Aged Care Ratios Make Economic Sense
The Australian Nursing and Midwifery Federation (ANMF) has released compelling evidence which outlines how mandated minimum staffing ratios in aged care can be implemented to bring improvements in care outcomes for elderly nursing home residents while also providing economic benefits. Independent economic analysis, undertaken by the Flinders University’s Australian Industrial Transformation Institute (AITI), not only outlines the financial benefits of implementing mandated minimum staffing levels for the care of the elderly but also warns of the ‘significant costs’ of not mandating the minimum levels of nursing and care hours in nursing homes.

About the Campaign

Australia's elderly die in care with no laws to protect them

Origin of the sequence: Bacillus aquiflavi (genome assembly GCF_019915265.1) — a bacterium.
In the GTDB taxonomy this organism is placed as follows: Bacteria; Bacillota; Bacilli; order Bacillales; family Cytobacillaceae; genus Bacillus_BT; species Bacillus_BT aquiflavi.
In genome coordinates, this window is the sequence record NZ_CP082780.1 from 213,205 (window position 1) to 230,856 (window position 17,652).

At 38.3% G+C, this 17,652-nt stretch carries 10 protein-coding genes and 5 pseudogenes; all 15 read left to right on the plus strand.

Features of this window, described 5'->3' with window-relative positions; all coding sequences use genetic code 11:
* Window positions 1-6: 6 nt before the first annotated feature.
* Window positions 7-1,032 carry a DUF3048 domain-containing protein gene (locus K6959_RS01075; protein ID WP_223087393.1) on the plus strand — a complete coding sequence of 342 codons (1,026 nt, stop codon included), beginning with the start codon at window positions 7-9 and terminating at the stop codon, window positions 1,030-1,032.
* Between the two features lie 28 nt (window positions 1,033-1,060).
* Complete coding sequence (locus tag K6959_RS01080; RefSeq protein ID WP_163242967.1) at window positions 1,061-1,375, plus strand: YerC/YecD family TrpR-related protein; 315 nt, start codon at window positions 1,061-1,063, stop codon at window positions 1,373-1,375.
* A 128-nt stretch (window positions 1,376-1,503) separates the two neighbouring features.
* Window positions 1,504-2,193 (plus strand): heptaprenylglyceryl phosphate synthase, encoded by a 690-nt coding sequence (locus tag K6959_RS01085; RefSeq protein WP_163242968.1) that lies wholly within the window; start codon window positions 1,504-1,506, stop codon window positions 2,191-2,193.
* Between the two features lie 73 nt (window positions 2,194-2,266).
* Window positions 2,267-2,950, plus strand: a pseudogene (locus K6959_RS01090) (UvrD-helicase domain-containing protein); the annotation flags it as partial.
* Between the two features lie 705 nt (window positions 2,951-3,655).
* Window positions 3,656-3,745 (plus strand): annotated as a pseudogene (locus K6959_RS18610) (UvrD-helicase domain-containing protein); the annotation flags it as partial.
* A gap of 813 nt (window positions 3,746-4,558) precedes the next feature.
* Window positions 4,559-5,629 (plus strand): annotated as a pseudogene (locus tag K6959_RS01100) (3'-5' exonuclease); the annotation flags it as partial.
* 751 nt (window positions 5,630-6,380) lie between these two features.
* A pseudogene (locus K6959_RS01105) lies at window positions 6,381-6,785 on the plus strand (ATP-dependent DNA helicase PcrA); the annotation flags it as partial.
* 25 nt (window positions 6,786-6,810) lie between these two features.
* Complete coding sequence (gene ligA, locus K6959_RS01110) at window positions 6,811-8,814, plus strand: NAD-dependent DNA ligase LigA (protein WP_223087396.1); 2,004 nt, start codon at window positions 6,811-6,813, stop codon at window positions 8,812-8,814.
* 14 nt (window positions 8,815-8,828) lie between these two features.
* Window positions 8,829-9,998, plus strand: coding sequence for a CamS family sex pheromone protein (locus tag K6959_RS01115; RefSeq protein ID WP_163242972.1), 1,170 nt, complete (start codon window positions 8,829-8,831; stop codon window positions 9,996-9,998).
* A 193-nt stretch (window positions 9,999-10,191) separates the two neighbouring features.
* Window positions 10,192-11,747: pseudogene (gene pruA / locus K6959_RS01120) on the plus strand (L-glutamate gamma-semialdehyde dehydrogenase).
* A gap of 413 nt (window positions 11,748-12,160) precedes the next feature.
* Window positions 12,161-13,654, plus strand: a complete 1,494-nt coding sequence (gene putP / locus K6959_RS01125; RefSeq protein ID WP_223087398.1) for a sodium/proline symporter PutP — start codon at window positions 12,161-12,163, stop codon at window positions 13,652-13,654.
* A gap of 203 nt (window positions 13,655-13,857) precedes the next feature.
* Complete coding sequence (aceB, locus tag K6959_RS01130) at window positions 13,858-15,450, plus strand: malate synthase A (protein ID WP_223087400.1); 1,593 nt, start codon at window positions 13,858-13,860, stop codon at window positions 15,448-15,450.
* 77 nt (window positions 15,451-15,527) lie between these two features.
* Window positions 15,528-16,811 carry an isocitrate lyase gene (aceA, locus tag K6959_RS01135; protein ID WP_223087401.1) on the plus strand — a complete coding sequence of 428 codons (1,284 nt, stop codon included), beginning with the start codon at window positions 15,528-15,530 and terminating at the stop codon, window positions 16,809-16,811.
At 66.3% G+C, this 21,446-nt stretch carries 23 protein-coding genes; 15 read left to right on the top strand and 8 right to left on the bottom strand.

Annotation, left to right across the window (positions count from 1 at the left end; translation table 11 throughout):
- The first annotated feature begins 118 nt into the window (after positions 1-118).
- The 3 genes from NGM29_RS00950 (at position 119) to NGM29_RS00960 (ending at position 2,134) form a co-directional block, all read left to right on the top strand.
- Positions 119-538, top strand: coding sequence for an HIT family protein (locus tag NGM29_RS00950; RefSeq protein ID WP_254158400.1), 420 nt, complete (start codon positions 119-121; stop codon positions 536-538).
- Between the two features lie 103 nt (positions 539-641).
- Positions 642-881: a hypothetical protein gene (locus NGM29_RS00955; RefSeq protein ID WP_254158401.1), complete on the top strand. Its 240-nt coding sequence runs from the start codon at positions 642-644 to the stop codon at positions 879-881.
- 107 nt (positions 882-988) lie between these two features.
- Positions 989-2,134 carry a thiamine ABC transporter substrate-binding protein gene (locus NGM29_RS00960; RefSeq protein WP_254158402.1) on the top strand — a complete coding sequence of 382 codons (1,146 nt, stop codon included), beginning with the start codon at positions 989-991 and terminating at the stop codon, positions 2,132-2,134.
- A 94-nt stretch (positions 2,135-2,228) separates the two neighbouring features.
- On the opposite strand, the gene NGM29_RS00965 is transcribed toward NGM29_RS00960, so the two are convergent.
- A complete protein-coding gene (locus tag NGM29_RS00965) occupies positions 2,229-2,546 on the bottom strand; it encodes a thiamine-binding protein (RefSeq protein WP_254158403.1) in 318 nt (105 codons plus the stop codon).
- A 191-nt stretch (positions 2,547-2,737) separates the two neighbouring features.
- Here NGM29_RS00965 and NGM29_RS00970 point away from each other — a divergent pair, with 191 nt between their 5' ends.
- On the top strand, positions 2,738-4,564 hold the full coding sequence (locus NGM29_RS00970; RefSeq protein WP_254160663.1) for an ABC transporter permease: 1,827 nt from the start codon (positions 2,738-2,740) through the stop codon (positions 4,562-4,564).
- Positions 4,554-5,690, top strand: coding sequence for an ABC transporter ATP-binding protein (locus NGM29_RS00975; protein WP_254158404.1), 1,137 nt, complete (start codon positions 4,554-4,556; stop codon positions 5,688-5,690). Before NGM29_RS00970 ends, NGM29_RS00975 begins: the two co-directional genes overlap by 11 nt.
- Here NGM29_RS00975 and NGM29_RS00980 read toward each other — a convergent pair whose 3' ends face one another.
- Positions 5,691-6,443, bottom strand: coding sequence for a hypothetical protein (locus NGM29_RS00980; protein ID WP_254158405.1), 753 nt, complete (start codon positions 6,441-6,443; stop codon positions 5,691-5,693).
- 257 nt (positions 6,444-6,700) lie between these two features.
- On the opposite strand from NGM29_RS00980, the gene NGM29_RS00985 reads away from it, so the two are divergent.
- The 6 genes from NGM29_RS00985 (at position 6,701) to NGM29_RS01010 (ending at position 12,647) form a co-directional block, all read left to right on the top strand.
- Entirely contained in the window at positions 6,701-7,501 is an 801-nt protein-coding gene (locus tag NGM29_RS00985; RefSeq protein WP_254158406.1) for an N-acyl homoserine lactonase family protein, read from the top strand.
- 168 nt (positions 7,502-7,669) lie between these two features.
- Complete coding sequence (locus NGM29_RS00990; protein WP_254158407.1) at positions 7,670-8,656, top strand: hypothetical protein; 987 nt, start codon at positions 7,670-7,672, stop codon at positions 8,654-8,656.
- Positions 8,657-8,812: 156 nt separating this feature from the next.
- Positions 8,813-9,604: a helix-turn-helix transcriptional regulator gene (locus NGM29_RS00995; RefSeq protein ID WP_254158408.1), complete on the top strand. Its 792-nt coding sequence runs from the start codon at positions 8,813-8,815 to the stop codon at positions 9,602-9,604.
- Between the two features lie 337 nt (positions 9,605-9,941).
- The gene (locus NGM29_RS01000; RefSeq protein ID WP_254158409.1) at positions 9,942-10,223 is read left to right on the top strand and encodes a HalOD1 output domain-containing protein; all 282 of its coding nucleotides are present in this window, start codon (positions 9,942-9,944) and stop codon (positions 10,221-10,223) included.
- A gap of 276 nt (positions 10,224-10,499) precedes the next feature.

Over the last 13 years, chronic understaffing has seen a 400% increase in preventable deaths of elderly Australians in aged care with hundreds dying from falls, choking and suicide. They are our parents and grandparents, people who looked after us and loved us, but now many of them, especially those in need of high care, are left unfed, unwashed and even in soiled nappies for hours.

Hard-pressed nurses and care staff do the best they can in impossible circumstances, but they are run off their feet and can’t provide the care they want to. And while our nurses and care staff struggle because there is simply not enough of them, last year*, owners of Aged Care facilities racked up over $1 billion in profits while cutting staff.